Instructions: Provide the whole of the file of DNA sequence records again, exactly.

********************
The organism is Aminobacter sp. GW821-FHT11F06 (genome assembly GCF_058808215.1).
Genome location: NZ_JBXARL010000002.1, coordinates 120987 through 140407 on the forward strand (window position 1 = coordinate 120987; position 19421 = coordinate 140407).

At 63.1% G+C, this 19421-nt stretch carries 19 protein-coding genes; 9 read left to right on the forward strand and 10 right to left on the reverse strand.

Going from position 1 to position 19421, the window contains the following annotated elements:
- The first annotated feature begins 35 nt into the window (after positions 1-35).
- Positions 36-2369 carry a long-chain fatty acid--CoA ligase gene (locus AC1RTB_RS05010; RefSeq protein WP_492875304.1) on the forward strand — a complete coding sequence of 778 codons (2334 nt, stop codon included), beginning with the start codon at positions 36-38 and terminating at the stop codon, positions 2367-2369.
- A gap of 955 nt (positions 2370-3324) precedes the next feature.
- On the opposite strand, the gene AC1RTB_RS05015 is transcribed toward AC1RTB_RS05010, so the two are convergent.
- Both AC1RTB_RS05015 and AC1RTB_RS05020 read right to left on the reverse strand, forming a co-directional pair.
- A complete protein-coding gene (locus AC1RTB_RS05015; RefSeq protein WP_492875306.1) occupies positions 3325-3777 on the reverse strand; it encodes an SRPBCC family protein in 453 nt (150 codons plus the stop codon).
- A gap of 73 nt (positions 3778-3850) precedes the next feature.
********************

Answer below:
The organism is Aminobacter sp. GW821-FHT11F06 (genome assembly GCF_058808215.1).
Genome location: NZ_JBXARL010000002.1, coordinates 120987 through 140407 on the forward strand (window position 1 = coordinate 120987; position 19421 = coordinate 140407).

At 63.1% G+C, this 19421-nt stretch carries 19 protein-coding genes; 9 read left to right on the forward strand and 10 right to left on the reverse strand.

Going from position 1 to position 19421, the window contains the following annotated elements:
- The first annotated feature begins 35 nt into the window (after positions 1-35).
- Positions 36-2369 carry a long-chain fatty acid--CoA ligase gene (locus AC1RTB_RS05010; RefSeq protein WP_492875304.1) on the forward strand — a complete coding sequence of 778 codons (2334 nt, stop codon included), beginning with the start codon at positions 36-38 and terminating at the stop codon, positions 2367-2369.
- A gap of 955 nt (positions 2370-3324) precedes the next feature.
- On the opposite strand, the gene AC1RTB_RS05015 is transcribed toward AC1RTB_RS05010, so the two are convergent.
- Both AC1RTB_RS05015 and AC1RTB_RS05020 read right to left on the reverse strand, forming a co-directional pair.
- A complete protein-coding gene (locus AC1RTB_RS05015; RefSeq protein WP_492875306.1) occupies positions 3325-3777 on the reverse strand; it encodes an SRPBCC family protein in 453 nt (150 codons plus the stop codon).
- A gap of 73 nt (positions 3778-3850) precedes the next feature.